Access keys - are they a useful access technology today?
On this page: Access keys are intended to help users with motor difficulties, but in the absence of standards, Lois Wakeman wonders just how useful they are.
Stop press: the new HTML 5 standard, issued as a draft in late January 2008, does away with access keys altogether. RIP
What are access keys?
Access keys are defined in the current HTML standards to allow keyboard shortcuts within a particular web site. Web page authors can define a key that activates a particular link when used in combination with the Alt key (Windows) and the Cmd key (MAC). For example, on this site I used to have access keys based on the initial letters for each section. So, whenever you pressed Alt/W or Cmd/W in Internet Explorer, you would go to the home page for the web section, and so on. However, this caused more confusion than it was worth, so I have discontinued them.
People who find it difficult or painful to control a mouse or other pointing device should therefore welcome them, as should the significant minority of people who prefer using the keyboard because it's quicker.
Drawbacks of using them
However, I am not convinced that access keys offer enough to compensate for the drawbacks - chiefly that it is difficult to choose memorable keys that do not conflict with keyboard shortcuts available in the browser or other access technology. For example, Alt/H (Cmd/H) is the obvious choice for the Home page, but in most browsers, this calls up the Help menu by default. Microsoft suggests using G (for Go home), but I think this is a bit contrived.
Because different browsers and screen readers etc. use different keys for menus, there are very few "safe" keys left, and few function keys not reserved by the operating system (for example, Alt/F4 closes a Windows application).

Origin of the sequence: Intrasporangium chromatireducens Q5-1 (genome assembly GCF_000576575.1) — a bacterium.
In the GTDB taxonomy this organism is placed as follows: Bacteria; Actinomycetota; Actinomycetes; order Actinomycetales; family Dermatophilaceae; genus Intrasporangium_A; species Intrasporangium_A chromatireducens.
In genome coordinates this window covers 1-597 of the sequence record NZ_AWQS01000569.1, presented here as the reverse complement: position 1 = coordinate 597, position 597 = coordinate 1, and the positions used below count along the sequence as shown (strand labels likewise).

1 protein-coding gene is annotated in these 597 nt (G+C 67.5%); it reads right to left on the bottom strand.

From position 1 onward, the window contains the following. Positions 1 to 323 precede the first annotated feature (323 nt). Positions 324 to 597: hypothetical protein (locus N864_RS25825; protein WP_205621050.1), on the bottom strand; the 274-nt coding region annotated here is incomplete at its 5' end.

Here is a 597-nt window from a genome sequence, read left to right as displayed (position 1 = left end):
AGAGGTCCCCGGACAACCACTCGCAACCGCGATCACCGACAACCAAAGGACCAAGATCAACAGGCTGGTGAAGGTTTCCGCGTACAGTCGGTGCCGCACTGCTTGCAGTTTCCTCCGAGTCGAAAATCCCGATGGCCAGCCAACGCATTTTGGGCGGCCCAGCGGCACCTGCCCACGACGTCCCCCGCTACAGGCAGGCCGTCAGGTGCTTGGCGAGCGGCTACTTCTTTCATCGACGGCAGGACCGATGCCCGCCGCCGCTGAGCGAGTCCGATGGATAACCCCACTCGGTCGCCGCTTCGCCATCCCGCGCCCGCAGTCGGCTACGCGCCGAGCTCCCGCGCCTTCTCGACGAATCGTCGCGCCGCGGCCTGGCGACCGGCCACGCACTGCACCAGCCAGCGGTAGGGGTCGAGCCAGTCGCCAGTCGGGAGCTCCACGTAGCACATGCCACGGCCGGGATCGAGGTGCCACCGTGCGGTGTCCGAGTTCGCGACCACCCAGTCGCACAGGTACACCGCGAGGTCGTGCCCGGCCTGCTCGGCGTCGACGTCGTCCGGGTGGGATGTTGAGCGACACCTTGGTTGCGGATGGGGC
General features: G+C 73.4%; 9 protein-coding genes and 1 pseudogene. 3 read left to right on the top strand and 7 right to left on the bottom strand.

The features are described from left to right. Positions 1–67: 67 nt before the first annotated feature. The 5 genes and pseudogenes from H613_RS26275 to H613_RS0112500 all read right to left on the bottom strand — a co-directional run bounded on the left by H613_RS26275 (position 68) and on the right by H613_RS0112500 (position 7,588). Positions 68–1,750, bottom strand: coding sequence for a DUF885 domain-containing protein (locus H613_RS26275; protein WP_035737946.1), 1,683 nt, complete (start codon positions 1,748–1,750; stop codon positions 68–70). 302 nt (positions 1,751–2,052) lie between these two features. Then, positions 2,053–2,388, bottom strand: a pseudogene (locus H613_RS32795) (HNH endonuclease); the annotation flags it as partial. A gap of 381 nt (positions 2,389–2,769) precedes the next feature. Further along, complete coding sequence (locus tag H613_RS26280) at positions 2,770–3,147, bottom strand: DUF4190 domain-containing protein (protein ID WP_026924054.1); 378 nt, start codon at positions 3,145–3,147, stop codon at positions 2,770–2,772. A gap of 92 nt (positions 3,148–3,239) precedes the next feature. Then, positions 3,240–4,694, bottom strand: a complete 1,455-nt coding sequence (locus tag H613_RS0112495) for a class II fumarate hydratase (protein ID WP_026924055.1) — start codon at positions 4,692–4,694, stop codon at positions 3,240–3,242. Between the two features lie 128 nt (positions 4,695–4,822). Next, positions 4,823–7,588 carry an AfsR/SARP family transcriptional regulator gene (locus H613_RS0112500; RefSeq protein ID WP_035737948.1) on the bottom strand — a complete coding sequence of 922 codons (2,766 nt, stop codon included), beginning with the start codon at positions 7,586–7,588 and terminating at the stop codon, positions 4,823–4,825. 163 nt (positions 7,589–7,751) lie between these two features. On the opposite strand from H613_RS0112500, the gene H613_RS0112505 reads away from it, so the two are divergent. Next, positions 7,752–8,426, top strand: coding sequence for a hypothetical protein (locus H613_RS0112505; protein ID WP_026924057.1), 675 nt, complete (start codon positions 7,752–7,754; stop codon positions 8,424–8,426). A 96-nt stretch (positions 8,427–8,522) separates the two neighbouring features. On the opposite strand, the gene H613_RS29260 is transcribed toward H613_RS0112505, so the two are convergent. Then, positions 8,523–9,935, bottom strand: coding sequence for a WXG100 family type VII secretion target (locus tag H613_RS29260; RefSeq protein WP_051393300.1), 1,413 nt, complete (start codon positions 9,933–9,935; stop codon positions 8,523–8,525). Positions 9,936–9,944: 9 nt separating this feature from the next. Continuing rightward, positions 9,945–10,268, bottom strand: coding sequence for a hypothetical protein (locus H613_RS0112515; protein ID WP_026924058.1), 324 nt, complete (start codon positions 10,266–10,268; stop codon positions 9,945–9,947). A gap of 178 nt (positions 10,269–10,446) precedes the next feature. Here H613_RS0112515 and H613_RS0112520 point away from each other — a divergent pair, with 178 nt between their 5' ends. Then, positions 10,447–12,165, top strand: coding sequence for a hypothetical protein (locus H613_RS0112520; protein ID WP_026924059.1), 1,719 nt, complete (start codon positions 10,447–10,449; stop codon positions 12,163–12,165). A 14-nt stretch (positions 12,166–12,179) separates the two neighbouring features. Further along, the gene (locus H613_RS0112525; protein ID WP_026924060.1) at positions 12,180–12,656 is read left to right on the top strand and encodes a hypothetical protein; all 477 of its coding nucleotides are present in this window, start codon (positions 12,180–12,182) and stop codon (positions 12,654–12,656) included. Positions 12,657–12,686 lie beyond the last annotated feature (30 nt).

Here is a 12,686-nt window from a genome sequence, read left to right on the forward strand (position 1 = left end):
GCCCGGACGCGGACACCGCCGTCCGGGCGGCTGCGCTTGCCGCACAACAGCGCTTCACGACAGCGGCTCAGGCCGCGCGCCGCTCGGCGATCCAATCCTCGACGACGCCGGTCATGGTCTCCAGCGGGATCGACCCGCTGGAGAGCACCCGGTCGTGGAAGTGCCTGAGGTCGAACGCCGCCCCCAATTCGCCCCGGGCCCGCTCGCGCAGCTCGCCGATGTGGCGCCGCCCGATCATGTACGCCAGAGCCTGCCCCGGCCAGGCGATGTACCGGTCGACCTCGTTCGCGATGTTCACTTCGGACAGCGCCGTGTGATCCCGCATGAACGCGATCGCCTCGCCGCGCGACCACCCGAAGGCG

Standards for using access keys
Before they become useful, I think we need some standards for how to use access keys. I have done some idle research, but there seems to be little positive activity in this area at present - if you know differently, please let me know! I do know that John Foliot of WATS.ca has come to similar conclusions after more detailed research: see his list of unavailable keys for example.
- Which key should be chosen for which page? Most sites have a number of standard sections, which, if the navigation is designed properly, will be accessible from every page - but how do we decide which key to use if there are two sections starting with the same letter? And if we use numbers because they don't conflict with menu keys, will the user remember these from page to page?
There are some types of pages or links that tend to be common in many sites - Home, Contacts, Help, Site Map, Search, top of page etc. So a common key for these might be achievable, but not for the individual topical pages that make up the meat of a site. (By analogy, many Windows applications use Alt/F for a file menu, but thereafter the menus tend to differ according to the type of application - that is, they are content-dependent, and the user needs to invest some time in learning them before they become useful.)
- How do we identify access keys? We also need a standard for helping users to identify access keys without having to refer to a list somewhere all the time. I have seen underline suggested (by analogy with menu entries). This would perhaps be instantly meaningful to many users, but conflicts with the default appearance for a link. Research has shown that users are generally happier when links look like links - underlined, and preferably blue. So, removing the underline from most of the links decreases usability in one way whilst possibly increasing it in another - not an ideal situation. Perhaps reverse highlighting would be a possibility for users with style-capable browsers? For example, "visit my web section" - but then, what happens if the key can't be made to appear in the link text?
Unfortunately, I can't answer this one. Unless there is a specific requirement for using access keys, or in a closed-audience situation (like an intranet) where users might be expected to invest time in learning the keys, I cannot see them becoming universally used and understood in the near future.
There are other accessibility techniques that are unequivocally useful - like titles on links and alternate texts for images for example, and even these tend to be ignored by less conscientious or knowledgeable web authors. So, I don't hold out much hope for access keys!